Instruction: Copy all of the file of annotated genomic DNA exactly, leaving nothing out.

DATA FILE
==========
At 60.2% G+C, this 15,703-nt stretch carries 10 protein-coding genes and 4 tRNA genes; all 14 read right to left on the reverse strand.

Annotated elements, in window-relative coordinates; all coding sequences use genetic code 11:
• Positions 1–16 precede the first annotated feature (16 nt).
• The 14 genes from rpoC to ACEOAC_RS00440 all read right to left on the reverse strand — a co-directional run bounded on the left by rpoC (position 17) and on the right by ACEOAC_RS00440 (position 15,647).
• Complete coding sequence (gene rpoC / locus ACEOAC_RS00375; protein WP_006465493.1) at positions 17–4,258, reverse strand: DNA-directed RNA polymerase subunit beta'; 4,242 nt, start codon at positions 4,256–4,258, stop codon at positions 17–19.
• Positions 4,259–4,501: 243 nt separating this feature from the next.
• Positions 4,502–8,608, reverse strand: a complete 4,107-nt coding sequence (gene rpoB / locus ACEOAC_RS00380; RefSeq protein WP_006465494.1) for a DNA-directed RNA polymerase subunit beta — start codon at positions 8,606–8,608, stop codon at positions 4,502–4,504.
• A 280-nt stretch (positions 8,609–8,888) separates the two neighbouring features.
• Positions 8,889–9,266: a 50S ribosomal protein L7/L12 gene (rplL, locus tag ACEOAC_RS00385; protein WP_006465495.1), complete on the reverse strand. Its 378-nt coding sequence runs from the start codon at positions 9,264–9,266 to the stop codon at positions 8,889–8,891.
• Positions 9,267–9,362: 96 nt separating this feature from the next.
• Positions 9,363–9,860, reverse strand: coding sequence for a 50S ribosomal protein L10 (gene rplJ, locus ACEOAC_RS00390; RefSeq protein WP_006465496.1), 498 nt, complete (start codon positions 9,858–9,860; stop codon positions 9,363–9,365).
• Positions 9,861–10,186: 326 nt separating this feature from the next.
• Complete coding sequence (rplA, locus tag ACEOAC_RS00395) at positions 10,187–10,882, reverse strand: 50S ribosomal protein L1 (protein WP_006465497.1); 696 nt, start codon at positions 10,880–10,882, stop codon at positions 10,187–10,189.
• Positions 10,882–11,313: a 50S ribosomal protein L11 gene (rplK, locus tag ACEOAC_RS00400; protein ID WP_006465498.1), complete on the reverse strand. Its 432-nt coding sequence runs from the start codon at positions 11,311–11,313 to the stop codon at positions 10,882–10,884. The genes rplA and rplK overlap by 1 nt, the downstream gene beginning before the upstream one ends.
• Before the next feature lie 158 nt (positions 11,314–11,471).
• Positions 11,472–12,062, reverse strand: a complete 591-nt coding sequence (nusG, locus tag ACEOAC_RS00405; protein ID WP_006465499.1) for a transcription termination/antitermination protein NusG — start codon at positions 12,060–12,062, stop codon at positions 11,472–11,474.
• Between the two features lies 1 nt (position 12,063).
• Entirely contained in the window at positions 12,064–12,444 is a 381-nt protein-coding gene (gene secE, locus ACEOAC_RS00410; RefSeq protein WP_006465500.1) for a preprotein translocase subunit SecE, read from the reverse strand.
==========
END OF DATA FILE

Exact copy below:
At 60.2% G+C, this 15,703-nt stretch carries 10 protein-coding genes and 4 tRNA genes; all 14 read right to left on the reverse strand.

Annotated elements, in window-relative coordinates; all coding sequences use genetic code 11:
• Positions 1–16 precede the first annotated feature (16 nt).
• The 14 genes from rpoC to ACEOAC_RS00440 all read right to left on the reverse strand — a co-directional run bounded on the left by rpoC (position 17) and on the right by ACEOAC_RS00440 (position 15,647).
• Complete coding sequence (gene rpoC / locus ACEOAC_RS00375; protein WP_006465493.1) at positions 17–4,258, reverse strand: DNA-directed RNA polymerase subunit beta'; 4,242 nt, start codon at positions 4,256–4,258, stop codon at positions 17–19.
• Positions 4,259–4,501: 243 nt separating this feature from the next.
• Positions 4,502–8,608, reverse strand: a complete 4,107-nt coding sequence (gene rpoB / locus ACEOAC_RS00380; RefSeq protein WP_006465494.1) for a DNA-directed RNA polymerase subunit beta — start codon at positions 8,606–8,608, stop codon at positions 4,502–4,504.
• A 280-nt stretch (positions 8,609–8,888) separates the two neighbouring features.
• Positions 8,889–9,266: a 50S ribosomal protein L7/L12 gene (rplL, locus tag ACEOAC_RS00385; protein WP_006465495.1), complete on the reverse strand. Its 378-nt coding sequence runs from the start codon at positions 9,264–9,266 to the stop codon at positions 8,889–8,891.
• Positions 9,267–9,362: 96 nt separating this feature from the next.
• Positions 9,363–9,860, reverse strand: coding sequence for a 50S ribosomal protein L10 (gene rplJ, locus ACEOAC_RS00390; RefSeq protein WP_006465496.1), 498 nt, complete (start codon positions 9,858–9,860; stop codon positions 9,363–9,365).
• Positions 9,861–10,186: 326 nt separating this feature from the next.
• Complete coding sequence (rplA, locus tag ACEOAC_RS00395) at positions 10,187–10,882, reverse strand: 50S ribosomal protein L1 (protein WP_006465497.1); 696 nt, start codon at positions 10,880–10,882, stop codon at positions 10,187–10,189.
• Positions 10,882–11,313: a 50S ribosomal protein L11 gene (rplK, locus tag ACEOAC_RS00400; protein ID WP_006465498.1), complete on the reverse strand. Its 432-nt coding sequence runs from the start codon at positions 11,311–11,313 to the stop codon at positions 10,882–10,884. The genes rplA and rplK overlap by 1 nt, the downstream gene beginning before the upstream one ends.
• Before the next feature lie 158 nt (positions 11,314–11,471).
• Positions 11,472–12,062, reverse strand: a complete 591-nt coding sequence (nusG, locus tag ACEOAC_RS00405; protein ID WP_006465499.1) for a transcription termination/antitermination protein NusG — start codon at positions 12,060–12,062, stop codon at positions 11,472–11,474.
• Between the two features lies 1 nt (position 12,063).
• Entirely contained in the window at positions 12,064–12,444 is a 381-nt protein-coding gene (gene secE, locus ACEOAC_RS00410; RefSeq protein WP_006465500.1) for a preprotein translocase subunit SecE, read from the reverse strand.